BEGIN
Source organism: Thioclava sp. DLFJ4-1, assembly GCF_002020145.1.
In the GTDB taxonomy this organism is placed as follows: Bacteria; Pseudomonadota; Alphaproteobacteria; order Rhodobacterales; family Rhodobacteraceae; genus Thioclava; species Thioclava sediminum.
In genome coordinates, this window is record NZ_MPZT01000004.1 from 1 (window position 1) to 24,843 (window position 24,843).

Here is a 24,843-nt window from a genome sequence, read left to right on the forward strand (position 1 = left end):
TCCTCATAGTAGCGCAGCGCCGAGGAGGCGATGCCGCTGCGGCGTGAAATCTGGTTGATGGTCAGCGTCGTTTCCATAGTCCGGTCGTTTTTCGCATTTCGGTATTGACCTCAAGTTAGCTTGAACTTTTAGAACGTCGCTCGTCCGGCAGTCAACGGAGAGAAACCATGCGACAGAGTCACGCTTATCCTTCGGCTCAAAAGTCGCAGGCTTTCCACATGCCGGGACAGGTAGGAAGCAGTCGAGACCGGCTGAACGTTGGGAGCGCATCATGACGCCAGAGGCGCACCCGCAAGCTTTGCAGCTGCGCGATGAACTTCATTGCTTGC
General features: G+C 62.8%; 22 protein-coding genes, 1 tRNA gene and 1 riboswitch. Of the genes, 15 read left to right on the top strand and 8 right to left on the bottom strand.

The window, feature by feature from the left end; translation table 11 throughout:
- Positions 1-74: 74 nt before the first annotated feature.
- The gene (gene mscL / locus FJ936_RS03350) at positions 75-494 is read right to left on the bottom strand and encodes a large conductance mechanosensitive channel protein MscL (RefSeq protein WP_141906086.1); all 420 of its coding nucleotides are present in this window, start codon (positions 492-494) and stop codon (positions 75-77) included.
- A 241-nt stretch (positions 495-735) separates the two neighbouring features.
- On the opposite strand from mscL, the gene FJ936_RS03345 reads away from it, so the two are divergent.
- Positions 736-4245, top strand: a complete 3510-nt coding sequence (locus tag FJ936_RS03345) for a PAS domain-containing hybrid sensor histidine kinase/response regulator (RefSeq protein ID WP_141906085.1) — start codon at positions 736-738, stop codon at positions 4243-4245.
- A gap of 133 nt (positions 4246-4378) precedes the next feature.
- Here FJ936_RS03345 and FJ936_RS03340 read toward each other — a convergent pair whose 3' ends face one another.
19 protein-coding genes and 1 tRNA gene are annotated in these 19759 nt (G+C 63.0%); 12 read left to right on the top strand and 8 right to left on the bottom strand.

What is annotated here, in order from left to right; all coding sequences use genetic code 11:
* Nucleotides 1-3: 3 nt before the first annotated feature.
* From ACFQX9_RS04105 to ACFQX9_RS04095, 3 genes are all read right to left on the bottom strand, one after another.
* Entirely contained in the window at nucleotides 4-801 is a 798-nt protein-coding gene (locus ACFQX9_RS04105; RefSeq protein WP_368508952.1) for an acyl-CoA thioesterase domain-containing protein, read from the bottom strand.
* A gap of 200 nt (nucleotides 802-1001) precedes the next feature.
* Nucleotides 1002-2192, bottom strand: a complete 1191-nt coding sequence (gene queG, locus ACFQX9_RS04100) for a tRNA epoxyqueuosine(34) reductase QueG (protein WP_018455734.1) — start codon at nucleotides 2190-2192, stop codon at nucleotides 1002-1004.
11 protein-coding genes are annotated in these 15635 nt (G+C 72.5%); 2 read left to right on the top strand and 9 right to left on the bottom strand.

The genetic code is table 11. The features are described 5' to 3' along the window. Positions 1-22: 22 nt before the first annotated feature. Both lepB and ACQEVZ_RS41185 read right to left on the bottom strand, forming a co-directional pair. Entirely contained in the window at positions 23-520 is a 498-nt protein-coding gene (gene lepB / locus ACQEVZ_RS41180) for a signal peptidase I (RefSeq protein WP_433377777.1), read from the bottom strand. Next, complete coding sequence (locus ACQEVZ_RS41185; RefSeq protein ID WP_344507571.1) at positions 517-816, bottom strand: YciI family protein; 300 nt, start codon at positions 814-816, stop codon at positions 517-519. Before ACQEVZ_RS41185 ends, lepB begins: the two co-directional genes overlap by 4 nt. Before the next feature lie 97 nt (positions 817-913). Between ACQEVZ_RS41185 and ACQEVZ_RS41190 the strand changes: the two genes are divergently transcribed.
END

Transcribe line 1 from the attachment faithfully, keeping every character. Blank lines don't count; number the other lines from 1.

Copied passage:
Source organism: Thioclava sp. DLFJ4-1, assembly GCF_002020145.1.